It starts so innocently.
“We should get one of those NutriBullet things. How cool would it be to make our own smoothies?”
But then things begin to pile on.
“If we had a food processor, we could make our own hummus! It’s a miracle!”
“Fresh ground coffee is so much better!”
“I’m sick of this plastic crap. We should have nice wooden cutting boards!”
“Look at this Panasonic infra-red oven, wow!”
“Um…where do we pile up these cast iron skillets?”
Ayin and I have been making more of our own food lately, which means we need a lot more counter space and more cold storage space. And warm storage space, too, for that matter. And gadgets. Well, do we need the gadgets? Yeah, I suppose we do.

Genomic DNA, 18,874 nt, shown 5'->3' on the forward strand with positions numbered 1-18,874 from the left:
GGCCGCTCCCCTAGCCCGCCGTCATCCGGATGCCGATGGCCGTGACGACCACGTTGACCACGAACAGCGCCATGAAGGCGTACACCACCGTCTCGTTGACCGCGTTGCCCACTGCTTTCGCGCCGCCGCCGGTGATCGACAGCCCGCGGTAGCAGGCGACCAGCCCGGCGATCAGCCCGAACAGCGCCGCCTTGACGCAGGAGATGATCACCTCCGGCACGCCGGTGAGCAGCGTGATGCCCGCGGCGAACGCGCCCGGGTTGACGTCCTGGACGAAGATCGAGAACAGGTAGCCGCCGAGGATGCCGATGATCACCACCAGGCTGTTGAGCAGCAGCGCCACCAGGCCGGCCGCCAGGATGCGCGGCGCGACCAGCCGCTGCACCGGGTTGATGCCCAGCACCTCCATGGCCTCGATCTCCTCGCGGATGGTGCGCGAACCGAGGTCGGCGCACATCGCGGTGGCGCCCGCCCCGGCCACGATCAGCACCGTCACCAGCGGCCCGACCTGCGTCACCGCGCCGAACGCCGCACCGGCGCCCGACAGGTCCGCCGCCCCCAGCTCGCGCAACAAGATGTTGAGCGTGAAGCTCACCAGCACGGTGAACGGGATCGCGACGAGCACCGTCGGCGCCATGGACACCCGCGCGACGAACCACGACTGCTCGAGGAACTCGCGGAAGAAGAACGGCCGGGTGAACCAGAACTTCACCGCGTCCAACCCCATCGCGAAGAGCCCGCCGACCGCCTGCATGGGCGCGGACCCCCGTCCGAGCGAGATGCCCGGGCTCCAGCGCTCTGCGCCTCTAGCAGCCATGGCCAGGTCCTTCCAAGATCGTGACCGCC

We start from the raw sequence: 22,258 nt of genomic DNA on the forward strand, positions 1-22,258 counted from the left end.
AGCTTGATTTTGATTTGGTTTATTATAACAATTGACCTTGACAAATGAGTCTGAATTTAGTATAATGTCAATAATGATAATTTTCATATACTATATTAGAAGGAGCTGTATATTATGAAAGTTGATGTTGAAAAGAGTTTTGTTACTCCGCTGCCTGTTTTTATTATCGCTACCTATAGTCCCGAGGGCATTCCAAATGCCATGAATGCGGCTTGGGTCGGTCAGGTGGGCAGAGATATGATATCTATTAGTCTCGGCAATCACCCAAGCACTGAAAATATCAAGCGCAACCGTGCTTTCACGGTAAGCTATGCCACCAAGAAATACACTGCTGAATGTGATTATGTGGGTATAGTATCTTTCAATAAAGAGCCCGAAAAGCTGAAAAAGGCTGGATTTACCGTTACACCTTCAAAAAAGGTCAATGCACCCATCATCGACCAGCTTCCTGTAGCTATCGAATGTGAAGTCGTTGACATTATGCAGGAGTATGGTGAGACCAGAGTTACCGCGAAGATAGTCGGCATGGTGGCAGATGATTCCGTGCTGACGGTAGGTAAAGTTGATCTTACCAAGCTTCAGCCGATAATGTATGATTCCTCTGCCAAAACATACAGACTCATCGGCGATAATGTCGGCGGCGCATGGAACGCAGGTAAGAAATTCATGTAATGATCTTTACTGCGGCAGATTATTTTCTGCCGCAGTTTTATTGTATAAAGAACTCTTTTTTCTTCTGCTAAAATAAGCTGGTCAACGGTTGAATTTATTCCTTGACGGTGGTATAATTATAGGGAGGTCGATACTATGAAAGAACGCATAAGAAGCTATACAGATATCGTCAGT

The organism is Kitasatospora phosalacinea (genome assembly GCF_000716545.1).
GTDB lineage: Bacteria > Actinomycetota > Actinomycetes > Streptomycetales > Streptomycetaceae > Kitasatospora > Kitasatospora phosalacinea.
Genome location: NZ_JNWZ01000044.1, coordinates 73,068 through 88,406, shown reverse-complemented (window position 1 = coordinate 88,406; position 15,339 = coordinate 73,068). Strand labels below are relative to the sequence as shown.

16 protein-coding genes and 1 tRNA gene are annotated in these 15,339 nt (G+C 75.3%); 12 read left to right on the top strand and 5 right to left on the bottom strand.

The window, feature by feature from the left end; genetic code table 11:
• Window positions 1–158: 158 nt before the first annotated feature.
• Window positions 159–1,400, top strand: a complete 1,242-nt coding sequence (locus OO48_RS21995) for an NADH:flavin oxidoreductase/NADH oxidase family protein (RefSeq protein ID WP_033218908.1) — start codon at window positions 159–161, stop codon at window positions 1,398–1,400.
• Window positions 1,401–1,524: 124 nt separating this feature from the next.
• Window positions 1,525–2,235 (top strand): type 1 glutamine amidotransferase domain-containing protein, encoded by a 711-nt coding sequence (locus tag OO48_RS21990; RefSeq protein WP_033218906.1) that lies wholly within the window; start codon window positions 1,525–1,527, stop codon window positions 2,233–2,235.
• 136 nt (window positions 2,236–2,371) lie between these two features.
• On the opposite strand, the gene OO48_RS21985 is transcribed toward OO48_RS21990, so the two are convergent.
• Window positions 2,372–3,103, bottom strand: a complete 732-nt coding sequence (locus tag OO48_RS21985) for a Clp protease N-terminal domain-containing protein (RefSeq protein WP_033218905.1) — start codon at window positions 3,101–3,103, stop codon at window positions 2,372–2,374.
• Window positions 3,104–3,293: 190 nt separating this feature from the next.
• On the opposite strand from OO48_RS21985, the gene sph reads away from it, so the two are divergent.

That’s all well and good unless your kitchen is the size of a teacup.
Okay, maybe it’s bigger than a teacup, but it feels that way sometimes. It’s a first-world problem for sure, and it embarrasses me somewhat to talk about it. Kind of like Bob Geldof should have been embarrassed to complain about his ingrown toenail in a book about bringing food to starving Africans. But here we are.
We used to get by with so much less. We’ve lived in houses built in 1910 and 1920, and all the rooms, closets, kitchens – everything – were smaller. And sometimes I’ll remember Alice Kramden’s kitchen on the old Honeymooners TV show.
Look at it. A ratty cloth-under sink, an oven that may or may not use gas, an old icebox (that required actual ice), a pan, a pot a few canisters. Now that was minimalism. I don’t see an avocado slicer anywhere.
I know that’s an exaggerated film set, not a kitchen, but it is how a lot of us lived not so long ago. I strive, unsuccessfully, toward that kind of minimalism in my life.
Meanwhile, where did I put that avocado slicer?